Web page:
Somehow or other, the discussion turned to his experience as a Green Beret, piloting helicopters in Honduras. First he told me about the refugee camps in Honduras (whether the people in them came from Guatemala or Nicaragua, I'm not sure), about how they would crowd up against the fence whenever he and his buddies came near, and about how they felt sorry for the folks, so they'd toss them rations and other food items from their vehicles... which often resulted in fights as desperate individuals scrambled for the items in question. I was naive, so it surprised me that the U.S. was somehow overseeing refugee camps in Honduras.

Then he dropped a bomb on me, something that totally outraged me and blew my mind, something that clearly troubled this guy as well:

He'd spent most of his tour of duty flying helicopters in and out of El Salvador... carrying sealed orders that could not be opened until they were ten minutes over the border... sealed orders that directed the Green Berets he dropped off, inside El Salvador, to assassinate public officials in small villiages and towns that were thought to be sympathetic to the FSLN.

I was stunned, to say the least. This blew away anything else I'd ever heard about our activities in Central America, and I was familiar enough with the issues in question to realize that any such missions were highly highly illegal. If true, this was page one, top of the fold news. After I figured out the guy was drunk, I talked him into dropping me off at a convenience store somewhat closer to home, and wound up catching a bus the rest of the way.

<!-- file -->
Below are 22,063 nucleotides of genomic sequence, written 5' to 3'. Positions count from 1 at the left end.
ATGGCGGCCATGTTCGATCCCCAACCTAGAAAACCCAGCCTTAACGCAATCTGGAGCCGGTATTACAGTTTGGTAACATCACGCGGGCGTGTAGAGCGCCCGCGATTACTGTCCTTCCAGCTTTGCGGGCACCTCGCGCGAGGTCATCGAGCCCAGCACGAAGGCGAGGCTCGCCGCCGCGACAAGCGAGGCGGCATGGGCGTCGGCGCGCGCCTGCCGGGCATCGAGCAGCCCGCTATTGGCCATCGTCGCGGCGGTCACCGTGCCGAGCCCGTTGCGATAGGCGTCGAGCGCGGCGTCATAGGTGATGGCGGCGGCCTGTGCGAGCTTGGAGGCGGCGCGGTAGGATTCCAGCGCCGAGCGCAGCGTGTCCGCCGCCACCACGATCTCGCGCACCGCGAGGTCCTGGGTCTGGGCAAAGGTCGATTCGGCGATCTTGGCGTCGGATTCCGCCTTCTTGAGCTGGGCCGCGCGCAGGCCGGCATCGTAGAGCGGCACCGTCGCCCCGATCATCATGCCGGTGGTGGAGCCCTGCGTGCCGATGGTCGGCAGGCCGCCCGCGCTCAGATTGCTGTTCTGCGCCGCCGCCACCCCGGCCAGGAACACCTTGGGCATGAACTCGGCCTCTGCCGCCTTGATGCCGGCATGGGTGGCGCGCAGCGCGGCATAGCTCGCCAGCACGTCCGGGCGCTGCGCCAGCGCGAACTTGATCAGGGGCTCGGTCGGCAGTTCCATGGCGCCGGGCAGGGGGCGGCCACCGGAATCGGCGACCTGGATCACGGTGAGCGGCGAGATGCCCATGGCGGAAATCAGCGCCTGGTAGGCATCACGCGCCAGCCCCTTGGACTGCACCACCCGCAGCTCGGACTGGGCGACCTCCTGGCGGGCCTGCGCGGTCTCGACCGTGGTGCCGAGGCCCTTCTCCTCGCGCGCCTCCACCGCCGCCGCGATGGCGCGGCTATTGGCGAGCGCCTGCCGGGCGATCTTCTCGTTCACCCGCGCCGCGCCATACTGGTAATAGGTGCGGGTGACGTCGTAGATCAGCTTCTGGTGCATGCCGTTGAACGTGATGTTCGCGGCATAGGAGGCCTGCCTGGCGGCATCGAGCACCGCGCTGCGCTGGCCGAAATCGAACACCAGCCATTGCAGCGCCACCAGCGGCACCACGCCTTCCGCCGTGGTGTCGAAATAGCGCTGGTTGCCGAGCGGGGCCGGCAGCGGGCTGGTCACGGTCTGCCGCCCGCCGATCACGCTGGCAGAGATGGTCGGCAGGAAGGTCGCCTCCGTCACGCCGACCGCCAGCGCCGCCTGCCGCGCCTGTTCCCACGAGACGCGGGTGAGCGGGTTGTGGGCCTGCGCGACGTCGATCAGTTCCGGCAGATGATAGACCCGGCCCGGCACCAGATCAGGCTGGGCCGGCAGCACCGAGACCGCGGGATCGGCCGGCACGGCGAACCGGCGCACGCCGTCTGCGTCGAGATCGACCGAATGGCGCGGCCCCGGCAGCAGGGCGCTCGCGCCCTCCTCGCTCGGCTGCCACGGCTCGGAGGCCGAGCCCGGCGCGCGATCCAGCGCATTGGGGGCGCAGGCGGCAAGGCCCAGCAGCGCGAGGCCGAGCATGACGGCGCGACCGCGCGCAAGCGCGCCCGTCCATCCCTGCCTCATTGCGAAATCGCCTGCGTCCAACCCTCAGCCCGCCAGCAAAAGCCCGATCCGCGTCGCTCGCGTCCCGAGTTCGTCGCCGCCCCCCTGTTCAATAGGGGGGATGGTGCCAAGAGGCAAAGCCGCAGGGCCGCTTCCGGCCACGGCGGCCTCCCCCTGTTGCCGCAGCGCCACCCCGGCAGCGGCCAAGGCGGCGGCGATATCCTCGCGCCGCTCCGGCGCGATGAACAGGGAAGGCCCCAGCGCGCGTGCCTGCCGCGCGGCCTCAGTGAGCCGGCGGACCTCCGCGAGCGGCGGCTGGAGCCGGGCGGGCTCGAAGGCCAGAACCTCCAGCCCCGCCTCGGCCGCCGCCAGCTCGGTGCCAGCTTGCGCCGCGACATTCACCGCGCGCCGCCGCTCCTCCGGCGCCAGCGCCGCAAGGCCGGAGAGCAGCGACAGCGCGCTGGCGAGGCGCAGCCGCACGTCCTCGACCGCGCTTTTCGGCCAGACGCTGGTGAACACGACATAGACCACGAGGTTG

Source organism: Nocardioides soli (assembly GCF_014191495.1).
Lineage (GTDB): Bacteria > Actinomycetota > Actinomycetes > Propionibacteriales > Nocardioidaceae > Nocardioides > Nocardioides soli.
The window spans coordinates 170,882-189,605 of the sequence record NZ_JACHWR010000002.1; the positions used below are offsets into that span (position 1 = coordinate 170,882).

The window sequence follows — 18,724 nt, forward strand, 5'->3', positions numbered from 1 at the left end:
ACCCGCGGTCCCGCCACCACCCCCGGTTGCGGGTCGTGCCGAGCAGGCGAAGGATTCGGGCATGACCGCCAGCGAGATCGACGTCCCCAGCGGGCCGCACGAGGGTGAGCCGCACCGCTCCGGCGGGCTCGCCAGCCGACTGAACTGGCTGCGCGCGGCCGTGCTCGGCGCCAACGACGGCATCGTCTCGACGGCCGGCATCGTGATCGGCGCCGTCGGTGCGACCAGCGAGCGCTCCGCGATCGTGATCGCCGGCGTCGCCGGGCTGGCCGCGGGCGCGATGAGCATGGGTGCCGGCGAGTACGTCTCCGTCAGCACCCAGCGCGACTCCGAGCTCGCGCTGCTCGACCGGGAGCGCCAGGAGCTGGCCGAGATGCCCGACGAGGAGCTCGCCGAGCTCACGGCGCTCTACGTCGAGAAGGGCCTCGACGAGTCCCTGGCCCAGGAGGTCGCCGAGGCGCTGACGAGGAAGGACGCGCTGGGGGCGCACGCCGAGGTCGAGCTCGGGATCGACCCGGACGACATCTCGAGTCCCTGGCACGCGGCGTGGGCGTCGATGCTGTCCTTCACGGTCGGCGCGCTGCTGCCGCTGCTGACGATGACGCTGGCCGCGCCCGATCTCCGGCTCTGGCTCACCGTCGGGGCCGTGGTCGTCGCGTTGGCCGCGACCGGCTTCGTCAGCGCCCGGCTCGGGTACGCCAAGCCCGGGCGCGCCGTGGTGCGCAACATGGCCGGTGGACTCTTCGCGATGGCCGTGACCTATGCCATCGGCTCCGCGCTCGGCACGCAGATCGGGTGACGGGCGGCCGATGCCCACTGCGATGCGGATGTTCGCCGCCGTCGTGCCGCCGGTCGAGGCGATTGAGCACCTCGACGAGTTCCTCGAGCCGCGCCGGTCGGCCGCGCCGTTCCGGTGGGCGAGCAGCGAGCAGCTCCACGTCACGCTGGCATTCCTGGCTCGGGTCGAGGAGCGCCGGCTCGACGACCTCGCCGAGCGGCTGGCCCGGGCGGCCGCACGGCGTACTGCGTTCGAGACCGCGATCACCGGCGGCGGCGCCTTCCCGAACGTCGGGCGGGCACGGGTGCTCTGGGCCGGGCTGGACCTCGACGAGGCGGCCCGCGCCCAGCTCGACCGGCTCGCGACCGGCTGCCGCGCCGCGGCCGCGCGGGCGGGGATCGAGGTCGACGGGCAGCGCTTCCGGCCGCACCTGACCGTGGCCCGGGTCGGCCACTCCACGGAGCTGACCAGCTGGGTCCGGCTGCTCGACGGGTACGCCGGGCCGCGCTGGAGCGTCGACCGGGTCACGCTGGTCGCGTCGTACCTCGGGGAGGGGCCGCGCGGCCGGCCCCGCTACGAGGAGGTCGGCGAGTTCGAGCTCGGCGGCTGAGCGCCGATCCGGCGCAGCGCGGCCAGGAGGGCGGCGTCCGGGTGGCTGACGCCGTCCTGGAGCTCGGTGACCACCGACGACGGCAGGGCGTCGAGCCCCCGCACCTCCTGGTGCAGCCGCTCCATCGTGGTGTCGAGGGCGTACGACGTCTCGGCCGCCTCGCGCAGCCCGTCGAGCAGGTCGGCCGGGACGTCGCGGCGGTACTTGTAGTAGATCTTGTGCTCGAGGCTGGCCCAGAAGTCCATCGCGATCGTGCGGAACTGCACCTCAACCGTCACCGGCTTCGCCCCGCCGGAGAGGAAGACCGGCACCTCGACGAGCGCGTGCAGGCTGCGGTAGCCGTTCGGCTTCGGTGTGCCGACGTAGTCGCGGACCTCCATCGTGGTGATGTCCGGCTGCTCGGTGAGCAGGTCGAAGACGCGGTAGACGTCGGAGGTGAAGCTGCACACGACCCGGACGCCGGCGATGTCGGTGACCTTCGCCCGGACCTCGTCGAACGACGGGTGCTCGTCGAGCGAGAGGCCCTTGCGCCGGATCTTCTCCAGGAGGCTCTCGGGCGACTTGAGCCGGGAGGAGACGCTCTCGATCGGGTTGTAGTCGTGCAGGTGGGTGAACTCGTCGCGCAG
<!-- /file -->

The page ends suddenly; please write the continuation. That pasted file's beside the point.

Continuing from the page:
The next day, I picked up the phone and called the Los Angeles Times, asking to be connected to whoever was responsible for covering events in Central America. The reporter I spoke to, and I remember his words almost exactly, said, "We've heard allegations of this sort from far more credible sources than a drunken Green Beret. But no one is willing to go on the record, so we can't publish them."

This blew my mind even further... they knew, already, but hadn't published anything... what other stories were circulating among those in the know, I wondered (and still wonder), that we knew nothing about, and would never see the light of day, simply because they didn't rise to the standard of journalism required by a major newspaper (or other media organization)?

Is the story my drunken Green Beret told me true? Seems likely (at least to me, based on what I heard). Will the public ever know for sure? Probably not.

Where do we draw the line, as a democracy, between "aggressive" and "irresponsible" reporting? How far back is the line being redrawn in the minds of reporters and editors as a result of the condemnation heaped upon CBS and Newsweek? What stories are we not going to hear about as a result?

Back to the story at hand, which raises the following questions in my mind:

a) did someone in the administration get to the source in question?

b) what DOES the SouthCom report actually say... has anyone in the media (or Congress) seen a draft (one composed and printed prior to these events)?

c) what OTHER reports might the individual in question have seen that raise these concerns? are we ever going to see them (in whatever form they existed prior to the controversy)?

Posted by Thomas Leavitt at May 18, 2005 6:35 PM